I wrote this entry yesterday, but did not upload it. Today, while chopping vegetables and peeling tomatoes for spaghetti sauce, I am managing to get it out of the nest.
Sports were always a personal best kind of experience for me, the competition aspect was not my focus. I did enjoy winning, but I would have pushed my limits and built my skill levels for the sheer joy of it, even if I lost every competition.
I recently wrote this as a comment on one of Bex’s entries about the Red Sox.
“I loved to play sports as a kid, track and field as an individual competitor and team sports. I have never enjoyed watching sports being played, not even one tiny bit, nada, nothing! It bores me to distraction. I never thought much about it until a very dear friend of mine, who was an avid hockey fan, was watching a game on television. How he enjoyed it! He genuinely enjoyed it, and it dawned on me that I could not see what he saw in the game. I am sports blind!!!!!!”
I truly don’t know what I am missing; and never will!
The drive to and from work has been magnificent! Some of the trees are beginning to change colour, and between bursts of rain, mist drifting down from the hills, and brilliant sunshine, the visual experience has been worth the trip. These distant shifts are worth taking, just so that I can enjoy the drive there and back!
This morning I came across this link, and decided to post it here. I re-tweeted it and added my small voice as a supporter, because recyclable electronics would make a very big difference to the whole planet. If we don’t create garbage, we do not have to dispose of it. The idea is that phones have interchangeable parts for upgrading, so that they are customizable and easy to upgrade, very little is discarded in an upgrade. This is being pitched to the big corporations, the makers of cell phones, the only ones who can change manufacturing at this scale. It is called Phonebloks.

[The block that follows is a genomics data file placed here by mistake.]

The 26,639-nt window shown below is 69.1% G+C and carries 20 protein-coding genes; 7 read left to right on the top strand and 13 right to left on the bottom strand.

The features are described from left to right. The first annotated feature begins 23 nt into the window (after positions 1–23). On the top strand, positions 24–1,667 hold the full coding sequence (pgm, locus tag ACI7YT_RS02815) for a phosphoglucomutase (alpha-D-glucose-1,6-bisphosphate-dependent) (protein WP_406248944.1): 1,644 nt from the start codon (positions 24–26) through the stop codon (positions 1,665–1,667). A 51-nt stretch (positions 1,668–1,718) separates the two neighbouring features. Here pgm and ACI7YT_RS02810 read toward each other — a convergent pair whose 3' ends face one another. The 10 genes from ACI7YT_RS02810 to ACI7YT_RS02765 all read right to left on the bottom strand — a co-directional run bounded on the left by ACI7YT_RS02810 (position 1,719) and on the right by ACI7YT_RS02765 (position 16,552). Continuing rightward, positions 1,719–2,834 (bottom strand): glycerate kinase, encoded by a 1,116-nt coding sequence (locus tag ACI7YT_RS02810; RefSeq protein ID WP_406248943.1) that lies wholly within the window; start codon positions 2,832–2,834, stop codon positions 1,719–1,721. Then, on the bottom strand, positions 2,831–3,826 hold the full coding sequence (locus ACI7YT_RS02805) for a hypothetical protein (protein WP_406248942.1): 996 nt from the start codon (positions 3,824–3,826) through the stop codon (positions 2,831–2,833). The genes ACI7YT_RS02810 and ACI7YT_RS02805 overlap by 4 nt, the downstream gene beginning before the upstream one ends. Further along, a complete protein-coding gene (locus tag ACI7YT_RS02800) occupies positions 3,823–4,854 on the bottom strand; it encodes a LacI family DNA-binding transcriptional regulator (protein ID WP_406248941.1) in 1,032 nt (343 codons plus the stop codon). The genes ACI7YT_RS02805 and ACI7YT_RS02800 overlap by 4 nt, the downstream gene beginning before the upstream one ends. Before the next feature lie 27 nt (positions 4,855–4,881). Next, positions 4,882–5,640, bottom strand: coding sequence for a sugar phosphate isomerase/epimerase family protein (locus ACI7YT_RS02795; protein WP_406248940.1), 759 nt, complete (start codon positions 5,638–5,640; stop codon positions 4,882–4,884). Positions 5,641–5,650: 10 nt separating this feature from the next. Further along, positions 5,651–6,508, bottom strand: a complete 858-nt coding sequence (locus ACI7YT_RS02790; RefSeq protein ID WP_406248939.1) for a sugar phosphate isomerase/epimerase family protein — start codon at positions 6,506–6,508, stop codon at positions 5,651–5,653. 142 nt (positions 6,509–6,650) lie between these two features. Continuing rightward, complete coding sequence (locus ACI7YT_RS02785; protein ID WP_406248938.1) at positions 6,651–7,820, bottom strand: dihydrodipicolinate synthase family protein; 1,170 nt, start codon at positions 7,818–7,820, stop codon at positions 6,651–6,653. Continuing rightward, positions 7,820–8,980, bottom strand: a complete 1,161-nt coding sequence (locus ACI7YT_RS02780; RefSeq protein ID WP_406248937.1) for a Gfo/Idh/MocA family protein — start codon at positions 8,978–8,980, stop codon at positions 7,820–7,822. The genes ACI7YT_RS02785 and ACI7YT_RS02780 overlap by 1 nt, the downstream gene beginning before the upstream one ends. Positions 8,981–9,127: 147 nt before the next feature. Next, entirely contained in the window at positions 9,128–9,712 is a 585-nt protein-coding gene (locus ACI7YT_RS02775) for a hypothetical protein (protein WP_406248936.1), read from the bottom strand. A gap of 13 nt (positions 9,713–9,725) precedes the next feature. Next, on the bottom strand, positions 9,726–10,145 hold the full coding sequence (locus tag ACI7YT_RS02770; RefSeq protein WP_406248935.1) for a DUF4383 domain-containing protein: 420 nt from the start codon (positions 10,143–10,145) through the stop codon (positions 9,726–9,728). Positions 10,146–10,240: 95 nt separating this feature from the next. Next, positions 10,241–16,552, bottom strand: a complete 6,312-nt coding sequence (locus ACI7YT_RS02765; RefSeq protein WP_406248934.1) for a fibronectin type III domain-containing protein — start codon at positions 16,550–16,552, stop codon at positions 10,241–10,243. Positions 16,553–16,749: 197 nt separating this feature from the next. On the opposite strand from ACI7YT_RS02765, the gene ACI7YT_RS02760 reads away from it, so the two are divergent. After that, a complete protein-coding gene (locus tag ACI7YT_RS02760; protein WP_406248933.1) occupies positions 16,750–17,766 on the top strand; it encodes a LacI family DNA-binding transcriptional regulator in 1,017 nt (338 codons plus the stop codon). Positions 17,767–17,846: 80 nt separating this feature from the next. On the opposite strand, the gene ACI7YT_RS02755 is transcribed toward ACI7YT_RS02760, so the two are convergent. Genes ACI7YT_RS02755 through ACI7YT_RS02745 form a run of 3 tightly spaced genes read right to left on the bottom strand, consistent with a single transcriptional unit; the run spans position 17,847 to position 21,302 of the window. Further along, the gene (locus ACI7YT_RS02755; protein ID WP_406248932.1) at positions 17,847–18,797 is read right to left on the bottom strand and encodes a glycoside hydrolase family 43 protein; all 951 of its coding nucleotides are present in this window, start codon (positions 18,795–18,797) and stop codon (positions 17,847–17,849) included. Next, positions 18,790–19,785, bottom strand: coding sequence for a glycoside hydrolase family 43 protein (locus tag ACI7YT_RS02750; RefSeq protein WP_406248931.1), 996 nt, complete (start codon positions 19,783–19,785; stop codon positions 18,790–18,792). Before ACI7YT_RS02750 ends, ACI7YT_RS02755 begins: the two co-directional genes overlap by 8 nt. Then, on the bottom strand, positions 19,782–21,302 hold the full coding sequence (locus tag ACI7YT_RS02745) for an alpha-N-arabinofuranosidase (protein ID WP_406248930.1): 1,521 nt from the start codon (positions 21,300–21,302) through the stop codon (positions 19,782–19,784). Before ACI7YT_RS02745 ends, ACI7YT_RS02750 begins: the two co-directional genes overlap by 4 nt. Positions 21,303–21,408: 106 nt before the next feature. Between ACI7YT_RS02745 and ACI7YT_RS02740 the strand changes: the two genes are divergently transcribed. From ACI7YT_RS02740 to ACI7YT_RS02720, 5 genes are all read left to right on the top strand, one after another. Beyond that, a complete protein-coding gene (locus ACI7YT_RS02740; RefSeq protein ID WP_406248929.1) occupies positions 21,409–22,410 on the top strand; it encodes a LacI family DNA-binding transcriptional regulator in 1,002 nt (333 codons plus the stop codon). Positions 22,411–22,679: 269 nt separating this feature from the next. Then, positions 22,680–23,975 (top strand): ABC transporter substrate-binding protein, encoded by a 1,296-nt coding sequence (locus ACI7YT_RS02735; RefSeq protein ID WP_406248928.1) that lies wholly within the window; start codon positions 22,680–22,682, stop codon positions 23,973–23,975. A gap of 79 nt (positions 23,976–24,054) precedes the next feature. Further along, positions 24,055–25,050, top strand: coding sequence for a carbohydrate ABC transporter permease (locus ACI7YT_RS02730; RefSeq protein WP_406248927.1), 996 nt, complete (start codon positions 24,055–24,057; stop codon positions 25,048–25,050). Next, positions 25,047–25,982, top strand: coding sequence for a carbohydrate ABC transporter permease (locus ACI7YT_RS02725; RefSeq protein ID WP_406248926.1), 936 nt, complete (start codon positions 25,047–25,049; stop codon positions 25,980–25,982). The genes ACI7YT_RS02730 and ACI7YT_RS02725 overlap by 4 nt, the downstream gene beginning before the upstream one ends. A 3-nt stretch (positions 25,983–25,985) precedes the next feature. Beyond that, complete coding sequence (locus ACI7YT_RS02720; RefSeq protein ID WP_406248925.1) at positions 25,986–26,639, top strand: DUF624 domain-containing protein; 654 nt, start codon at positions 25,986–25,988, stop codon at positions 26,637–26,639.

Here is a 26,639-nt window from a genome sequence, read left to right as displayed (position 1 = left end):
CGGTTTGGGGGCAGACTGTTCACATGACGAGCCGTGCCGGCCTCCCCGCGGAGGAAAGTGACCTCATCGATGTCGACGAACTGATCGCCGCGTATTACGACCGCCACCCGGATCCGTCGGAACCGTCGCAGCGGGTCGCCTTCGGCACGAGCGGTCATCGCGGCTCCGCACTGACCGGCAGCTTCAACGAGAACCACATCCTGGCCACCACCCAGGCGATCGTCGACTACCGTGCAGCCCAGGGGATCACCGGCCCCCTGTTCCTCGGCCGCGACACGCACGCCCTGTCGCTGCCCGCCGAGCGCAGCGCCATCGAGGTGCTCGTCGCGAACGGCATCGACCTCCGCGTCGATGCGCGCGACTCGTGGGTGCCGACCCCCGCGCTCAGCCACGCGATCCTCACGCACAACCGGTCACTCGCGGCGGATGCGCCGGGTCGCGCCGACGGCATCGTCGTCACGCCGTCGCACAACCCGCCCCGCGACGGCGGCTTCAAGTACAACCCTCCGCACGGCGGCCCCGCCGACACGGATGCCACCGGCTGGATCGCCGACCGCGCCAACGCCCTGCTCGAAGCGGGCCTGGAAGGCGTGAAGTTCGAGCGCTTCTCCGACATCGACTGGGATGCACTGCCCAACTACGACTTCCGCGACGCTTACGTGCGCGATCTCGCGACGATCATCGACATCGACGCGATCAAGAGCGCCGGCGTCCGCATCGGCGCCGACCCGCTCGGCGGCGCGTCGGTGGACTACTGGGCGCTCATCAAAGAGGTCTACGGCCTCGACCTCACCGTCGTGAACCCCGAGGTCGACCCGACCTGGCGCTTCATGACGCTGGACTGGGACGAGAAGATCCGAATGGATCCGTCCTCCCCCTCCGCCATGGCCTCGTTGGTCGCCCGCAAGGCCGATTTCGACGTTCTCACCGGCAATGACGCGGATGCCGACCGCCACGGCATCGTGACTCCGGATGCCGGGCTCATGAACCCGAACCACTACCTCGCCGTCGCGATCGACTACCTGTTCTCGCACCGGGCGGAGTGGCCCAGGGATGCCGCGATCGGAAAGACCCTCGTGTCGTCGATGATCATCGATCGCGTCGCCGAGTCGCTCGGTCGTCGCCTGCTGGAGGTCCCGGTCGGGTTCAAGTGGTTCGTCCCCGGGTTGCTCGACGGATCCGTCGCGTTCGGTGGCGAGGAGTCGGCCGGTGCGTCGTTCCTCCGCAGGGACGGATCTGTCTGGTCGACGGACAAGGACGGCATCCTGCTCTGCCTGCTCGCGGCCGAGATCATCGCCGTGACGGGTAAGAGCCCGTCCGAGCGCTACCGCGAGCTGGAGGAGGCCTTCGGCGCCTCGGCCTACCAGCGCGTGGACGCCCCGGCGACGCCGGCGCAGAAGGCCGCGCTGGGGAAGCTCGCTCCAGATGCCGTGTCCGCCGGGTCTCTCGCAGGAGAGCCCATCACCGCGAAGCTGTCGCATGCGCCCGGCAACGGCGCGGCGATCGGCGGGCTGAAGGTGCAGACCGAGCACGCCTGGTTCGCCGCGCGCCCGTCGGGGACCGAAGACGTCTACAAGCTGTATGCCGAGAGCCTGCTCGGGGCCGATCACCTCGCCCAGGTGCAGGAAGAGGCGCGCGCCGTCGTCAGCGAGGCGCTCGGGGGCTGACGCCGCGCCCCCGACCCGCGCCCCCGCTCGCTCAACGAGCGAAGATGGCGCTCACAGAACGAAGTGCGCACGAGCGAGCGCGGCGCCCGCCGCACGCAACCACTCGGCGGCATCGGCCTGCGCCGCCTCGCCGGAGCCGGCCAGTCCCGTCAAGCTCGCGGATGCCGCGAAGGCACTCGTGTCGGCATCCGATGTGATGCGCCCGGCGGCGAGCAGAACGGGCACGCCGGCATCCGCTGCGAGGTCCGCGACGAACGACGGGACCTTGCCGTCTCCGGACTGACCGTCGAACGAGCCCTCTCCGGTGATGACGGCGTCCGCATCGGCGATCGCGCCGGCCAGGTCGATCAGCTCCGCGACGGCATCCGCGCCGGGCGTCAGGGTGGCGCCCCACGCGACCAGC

I don’t usually sign up to support activist type links, but this one has some potential for making a difference, I hope. It interests me because we are using a cell phone purchased over seven years ago, and it works fine, and we don’t need to upgrade or replace it. But we are truly unusual. Eventually the technology of the seven year old cell phone will be so outdated that it will not function. That has not happened yet, but when it does we will have to consider purchasing a new one. And I hope that something like Phonebloks are being used by that time. It would be great to be able to purchase a basic model cheaply and let the people who want the bells and whistles, and can afford to pay for them, pay for them on their models!
Mist and I are back to the quiet days of solitude that constitute our life at the country house. Attila leaves early in the morning and returns eleven hours later, a few hours before it is time to retire for the night. Occasionally a vehicle drives by, or vacationers walk by on their hikes, there is always human activity around and about. But the wildlife is more numerous than humans, bluejays and rabbits, foxes and squirrels, wild turkeys and owls, and coyotes howling in the distance. This solitude is wonderful in short stretches.